Vagneur: Aspen casts its spell upon us all
The fear in their faces is palpable, sometimes barely hiding the thankful tears that can’t help themselves at the sight of another human being. And so it sometimes is as a U.S. Forest Service volunteer at our cow camp, looking after big-game hunters, or on the open summer range looking after our cattle in the high country. Lost souls who have become terribly turned around and can’t find their way out, lost hunters, hikers and distraught mountain bikers who can’t grasp their sense of place and are glad to see me.
Almost every winter day for the past 15 years, I have walked the same way from my parking spot to the gondola, an amble that in a manner hard to imagine fills me with anticipatory delight at the joy of skiing but also with a million other thoughts about Aspen. It is a walk I will miss terribly when I no longer go that way.
What is this sense of place that intrigues the imagination and beckons us to follow its tantalizing tale? It’s not usually as blatant as losing our bearings in the woods, although that can be part of it, but typically it’s more subtle, a tugging at our subconscious that has to do with our general attitude about where we live or play.
No matter how important Aspen may seem to you, keep in mind that there are longtime locals who leave every year, some of them natives, simply because they feel like Aspen is no longer their town. To them, newcomers (and there are always plenty of those) have changed the concept, have shifted their sense of place to the point where they no longer feel Aspen is home. Others wear their bodies out and grow tired of the pain. Those of us who live here now are at risk of becoming victims of these same, ever-changing paradigms.
It’s the stories, really, that give a place its sense. My friend Tom Detweiler and I talked several years ago of moving to Montana or Wyoming, buying big spreads and becoming down-to-earth cattle barons. It was a good concept and might even have worked except, as Detweiler offered, we wouldn’t have the local stories. Without the stories, we likely wouldn’t be accepted.
Unlike for many people, Christmas is one of my favorite times of the year in Aspen. It was especially so this year with the fresh snow, still piled up in snowbanks along the streets just like it used to be years ago. The crowds, as though through some feint of enchantment, managed to arrive just in time, despite the weather-related cancellations of most airline flights. To me, the fresh snow coupled with frantic Christmas crowds gives Aspen an excitement that can’t exist anywhere else in the world.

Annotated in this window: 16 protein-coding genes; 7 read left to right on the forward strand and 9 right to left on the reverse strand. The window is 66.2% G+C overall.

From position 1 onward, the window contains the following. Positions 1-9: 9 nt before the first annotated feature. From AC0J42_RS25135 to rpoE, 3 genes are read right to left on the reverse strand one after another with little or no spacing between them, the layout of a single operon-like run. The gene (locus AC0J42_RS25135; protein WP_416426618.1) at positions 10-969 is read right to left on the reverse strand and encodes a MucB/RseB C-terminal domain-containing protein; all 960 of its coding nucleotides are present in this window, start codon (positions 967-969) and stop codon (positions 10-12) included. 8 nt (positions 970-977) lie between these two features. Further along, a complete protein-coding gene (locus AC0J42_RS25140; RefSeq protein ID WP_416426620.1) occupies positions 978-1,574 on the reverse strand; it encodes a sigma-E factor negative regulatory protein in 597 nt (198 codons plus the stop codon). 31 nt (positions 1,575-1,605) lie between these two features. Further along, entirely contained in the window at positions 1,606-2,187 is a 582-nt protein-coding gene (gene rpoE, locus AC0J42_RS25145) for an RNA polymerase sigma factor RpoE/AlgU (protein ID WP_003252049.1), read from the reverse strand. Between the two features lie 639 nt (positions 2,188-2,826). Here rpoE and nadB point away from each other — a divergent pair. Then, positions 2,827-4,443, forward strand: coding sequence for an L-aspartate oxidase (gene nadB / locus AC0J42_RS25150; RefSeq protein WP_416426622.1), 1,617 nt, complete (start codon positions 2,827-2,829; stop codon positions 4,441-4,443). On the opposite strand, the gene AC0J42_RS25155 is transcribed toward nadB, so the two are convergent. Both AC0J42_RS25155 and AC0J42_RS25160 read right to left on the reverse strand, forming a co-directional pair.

Aspen, during the Christmas holidays, is reminiscent of the legendary and imaginary Scottish town of Brigadoon, a town that entices and plays with your heart and then disappears at the end of the day, pulling at your every emotion. For some, it’s getting on the right party list, being seen with whomever and dragging out the same old, tired and overused entourage. For others, it’s a time when skiing trumps pretense, friendship and love are indisputable, work is plentiful and the metaphorical tip jar, like a powder hound’s biggest dream, overflows with excess. Or it’s whatever else you crave and, amazingly similar to Brigadoon, you only get a shot at it two weeks out of the year.
We’ve all known those folks who come for a few years and then move on. They enjoyed the ride, partied hard and made great memories, but their sense of place was somewhere else, and it called them home. Other people use Aspen like a friendly shopping mall, looking at every nook and cranny as part of the overall smorgasbord of activities that need to be pursued, like maybe something they’d expect with a ticket to Disneyland. Only it’s reality.
Others have it in their bones for years, the sense that Aspen is where they need to be, but first there are children to be raised, careers to dim, college degrees to finish, reconciliations and rationalizations of the mind to be quieted, and then one day there comes the personal fulfillment, the coming home to a place you always knew would complete your soul. Or like some of us, you grew up in the shadows of your ancestors and know you will never leave — not willingly.
Like Brigadoon, Aspen is magical, its spell different to each of us every day of the year. We’ll all stay until the magic dies, and then, like a disappearing mirage on a fog-enshrouded mountain top, we’ll be gone.
Tony Vagneur writes here on Saturdays and welcomes your comments at firstname.lastname@example.org.
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